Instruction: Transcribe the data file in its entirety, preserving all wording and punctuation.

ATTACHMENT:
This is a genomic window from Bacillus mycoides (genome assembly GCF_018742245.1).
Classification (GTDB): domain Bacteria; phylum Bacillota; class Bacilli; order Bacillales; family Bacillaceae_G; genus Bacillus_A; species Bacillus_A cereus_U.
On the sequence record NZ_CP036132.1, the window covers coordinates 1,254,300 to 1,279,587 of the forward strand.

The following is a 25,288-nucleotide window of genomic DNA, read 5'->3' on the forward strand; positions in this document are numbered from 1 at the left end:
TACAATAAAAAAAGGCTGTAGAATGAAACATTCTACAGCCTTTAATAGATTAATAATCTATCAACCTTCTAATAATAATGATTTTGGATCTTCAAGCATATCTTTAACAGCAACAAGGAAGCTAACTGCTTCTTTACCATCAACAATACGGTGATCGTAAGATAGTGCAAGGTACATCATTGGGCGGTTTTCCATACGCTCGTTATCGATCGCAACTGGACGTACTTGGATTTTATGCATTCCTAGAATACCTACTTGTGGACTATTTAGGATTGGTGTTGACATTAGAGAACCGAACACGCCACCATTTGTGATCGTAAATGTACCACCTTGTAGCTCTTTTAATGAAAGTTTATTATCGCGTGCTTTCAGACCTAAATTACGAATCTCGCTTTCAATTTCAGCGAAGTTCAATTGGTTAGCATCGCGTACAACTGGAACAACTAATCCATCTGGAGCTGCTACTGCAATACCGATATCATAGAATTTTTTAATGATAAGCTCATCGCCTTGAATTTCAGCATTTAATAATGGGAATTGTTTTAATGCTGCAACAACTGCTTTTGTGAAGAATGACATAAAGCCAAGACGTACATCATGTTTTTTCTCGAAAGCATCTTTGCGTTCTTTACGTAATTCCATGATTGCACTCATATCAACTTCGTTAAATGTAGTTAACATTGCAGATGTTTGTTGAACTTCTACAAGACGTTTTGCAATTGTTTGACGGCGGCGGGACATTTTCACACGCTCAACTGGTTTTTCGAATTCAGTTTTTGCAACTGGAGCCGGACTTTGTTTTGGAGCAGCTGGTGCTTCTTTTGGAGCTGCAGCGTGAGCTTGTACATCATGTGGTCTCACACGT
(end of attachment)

This is a genomic window from Bacillus mycoides (genome assembly GCF_018742245.1).
Classification (GTDB): domain Bacteria; phylum Bacillota; class Bacilli; order Bacillales; family Bacillaceae_G; genus Bacillus_A; species Bacillus_A cereus_U.
On the sequence record NZ_CP036132.1, the window covers coordinates 1,254,300 to 1,279,587 of the forward strand.

The following is a 25,288-nucleotide window of genomic DNA, read 5'->3' on the forward strand; positions in this document are numbered from 1 at the left end:
TACAATAAAAAAAGGCTGTAGAATGAAACATTCTACAGCCTTTAATAGATTAATAATCTATCAACCTTCTAATAATAATGATTTTGGATCTTCAAGCATATCTTTAACAGCAACAAGGAAGCTAACTGCTTCTTTACCATCAACAATACGGTGATCGTAAGATAGTGCAAGGTACATCATTGGGCGGTTTTCCATACGCTCGTTATCGATCGCAACTGGACGTACTTGGATTTTATGCATTCCTAGAATACCTACTTGTGGACTATTTAGGATTGGTGTTGACATTAGAGAACCGAACACGCCACCATTTGTGATCGTAAATGTACCACCTTGTAGCTCTTTTAATGAAAGTTTATTATCGCGTGCTTTCAGACCTAAATTACGAATCTCGCTTTCAATTTCAGCGAAGTTCAATTGGTTAGCATCGCGTACAACTGGAACAACTAATCCATCTGGAGCTGCTACTGCAATACCGATATCATAGAATTTTTTAATGATAAGCTCATCGCCTTGAATTTCAGCATTTAATAATGGGAATTGTTTTAATGCTGCAACAACTGCTTTTGTGAAGAATGACATAAAGCCAAGACGTACATCATGTTTTTTCTCGAAAGCATCTTTGCGTTCTTTACGTAATTCCATGATTGCACTCATATCAACTTCGTTAAATGTAGTTAACATTGCAGATGTTTGTTGAACTTCTACAAGACGTTTTGCAATTGTTTGACGGCGGCGGGACATTTTCACACGCTCAACTGGTTTTTCGAATTCAGTTTTTGCAACTGGAGCCGGACTTTGTTTTGGAGCAGCTGGTGCTTCTTTTGGAGCTGCAGCGTGAGCTTGTACATCATGTGGTCTCACACGT